Hanson is also excited about the season’s Pops Concert on Aug. 17 at Summit High School in Bend. The Latin-flavored evening features Mexican baritone Octavio Moreno and Colombian bandoneonista Giovanni Parra. If that name rings a bell, you may recall Parra’s visit and performance with The Central Oregon Mastersingers last spring.

“I knew that he was a huge hit, and so we wanted to bring him back,” Hanson said.

Accompanying their performance is a video component known as symphonic photochoreography, by Nicholas Bardonnay and Westwater Arts. Moreno and Parra will also be on hand at Classical Concert II Aug. 15 at Sunriver Resort Great Hall. Along with other works, the program features Bizet’s Suite from Carmen, Vivaldi’s “Spring” from “The Four Seasons,” and two works by Piazzolla — “Spring” from “Four Seasons of Buenos Aires” and the “Aconcagua” Concerto for Bandoneon.

“It has not an ounce of artificiality,” Hanson said of “Aconcagua.” “Every note is sincere. It’s like a beautiful love letter.”

Hanson has performed “Aconcagua” several times before, including nearly a decade ago with SRMF.

“I remember one of the musicians coming to me and saying, ‘You know, if we could play more music like this piece, we would all be so happy,’” Hanson said. “And it’s true. The great musicians of this festival love playing great music. It’s not so important what the style is. It’s important that it’s really put together with the sincerest artistic sensibility. And that’s what this piece is.”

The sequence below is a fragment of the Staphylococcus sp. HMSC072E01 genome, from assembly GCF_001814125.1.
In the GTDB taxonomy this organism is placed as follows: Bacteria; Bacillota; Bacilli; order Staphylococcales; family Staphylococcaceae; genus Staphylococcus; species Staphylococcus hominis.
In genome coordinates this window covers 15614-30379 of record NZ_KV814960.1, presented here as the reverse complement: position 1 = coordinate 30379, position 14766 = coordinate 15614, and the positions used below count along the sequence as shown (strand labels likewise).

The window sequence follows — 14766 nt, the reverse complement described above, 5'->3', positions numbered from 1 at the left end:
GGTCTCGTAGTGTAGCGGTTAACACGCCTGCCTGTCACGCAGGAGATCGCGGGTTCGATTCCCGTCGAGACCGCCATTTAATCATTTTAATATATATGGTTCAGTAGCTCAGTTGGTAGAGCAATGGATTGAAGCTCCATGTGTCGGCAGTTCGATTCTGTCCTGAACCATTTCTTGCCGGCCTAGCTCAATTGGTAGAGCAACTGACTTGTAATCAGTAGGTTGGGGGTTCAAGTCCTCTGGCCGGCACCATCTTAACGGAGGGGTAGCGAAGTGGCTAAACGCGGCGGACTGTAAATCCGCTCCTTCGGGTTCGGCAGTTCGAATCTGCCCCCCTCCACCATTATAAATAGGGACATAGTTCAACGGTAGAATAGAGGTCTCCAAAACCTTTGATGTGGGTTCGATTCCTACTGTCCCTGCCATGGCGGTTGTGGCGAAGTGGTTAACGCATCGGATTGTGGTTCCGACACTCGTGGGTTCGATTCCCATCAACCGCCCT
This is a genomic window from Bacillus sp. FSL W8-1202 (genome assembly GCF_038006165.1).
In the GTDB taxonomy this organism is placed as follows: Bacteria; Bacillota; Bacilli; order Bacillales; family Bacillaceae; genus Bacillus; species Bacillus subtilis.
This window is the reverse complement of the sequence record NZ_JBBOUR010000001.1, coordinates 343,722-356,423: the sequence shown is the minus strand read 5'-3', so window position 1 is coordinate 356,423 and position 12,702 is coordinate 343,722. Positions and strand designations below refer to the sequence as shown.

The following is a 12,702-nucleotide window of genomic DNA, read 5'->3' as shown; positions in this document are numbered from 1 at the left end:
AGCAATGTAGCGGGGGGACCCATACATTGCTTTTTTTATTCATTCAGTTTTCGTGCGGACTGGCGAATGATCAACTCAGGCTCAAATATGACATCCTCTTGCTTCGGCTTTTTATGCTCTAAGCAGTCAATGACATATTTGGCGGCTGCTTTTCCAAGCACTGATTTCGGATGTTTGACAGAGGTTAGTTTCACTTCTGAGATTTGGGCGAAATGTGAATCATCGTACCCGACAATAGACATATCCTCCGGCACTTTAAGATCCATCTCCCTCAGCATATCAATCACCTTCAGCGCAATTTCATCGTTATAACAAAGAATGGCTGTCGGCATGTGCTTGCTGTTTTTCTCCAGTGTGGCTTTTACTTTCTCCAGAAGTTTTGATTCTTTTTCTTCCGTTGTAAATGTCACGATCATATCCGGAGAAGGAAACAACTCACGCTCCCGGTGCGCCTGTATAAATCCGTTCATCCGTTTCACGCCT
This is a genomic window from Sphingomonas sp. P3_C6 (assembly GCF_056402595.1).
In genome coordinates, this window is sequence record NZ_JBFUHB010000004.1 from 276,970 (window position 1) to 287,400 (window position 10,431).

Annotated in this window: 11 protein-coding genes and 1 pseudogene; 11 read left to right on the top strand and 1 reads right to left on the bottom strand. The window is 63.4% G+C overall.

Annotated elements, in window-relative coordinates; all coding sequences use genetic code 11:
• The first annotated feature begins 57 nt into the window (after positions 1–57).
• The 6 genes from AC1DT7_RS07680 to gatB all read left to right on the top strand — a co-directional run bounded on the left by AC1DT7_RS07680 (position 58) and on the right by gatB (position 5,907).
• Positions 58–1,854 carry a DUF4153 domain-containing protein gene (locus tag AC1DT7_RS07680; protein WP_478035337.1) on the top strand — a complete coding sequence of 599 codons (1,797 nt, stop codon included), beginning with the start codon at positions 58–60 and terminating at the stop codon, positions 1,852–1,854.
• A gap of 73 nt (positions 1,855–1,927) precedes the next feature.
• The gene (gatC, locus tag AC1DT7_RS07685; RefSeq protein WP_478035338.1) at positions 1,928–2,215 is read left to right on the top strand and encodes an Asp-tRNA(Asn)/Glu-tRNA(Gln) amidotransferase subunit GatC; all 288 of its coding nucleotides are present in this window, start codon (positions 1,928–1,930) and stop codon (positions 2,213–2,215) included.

For the Pops Concert, “We’re doing a multimedia show, with first pre-Colombian — so we’re looking at South America through the ancient artistic world. And then we’re taking a look at Mexico itself, both its music and its visual beauty,” Hanson said.

Moreno “will sing some of the most beautiful love songs, and then of course we’ll have more tango. Tango is the musical language of love, and that’s what’s going to connect our Classic and our Pops concert.”

This year marks Hanson’s second-to-last with the Festival. It seems he only just arrived, but in actuality this is his ninth season with SRMF, and he’s told the Festival Board that 2020 will mark his last with the festival.

Maybe that has to do with why this year’s theme is love.

“Music, they call it a universal language, but it’s really a very direct connection to the human heart and soul,” Hanson said. “And therefore (it’s) the perfect medium for communicating love. I guess if I were to describe it, it is, yep, the language of love.”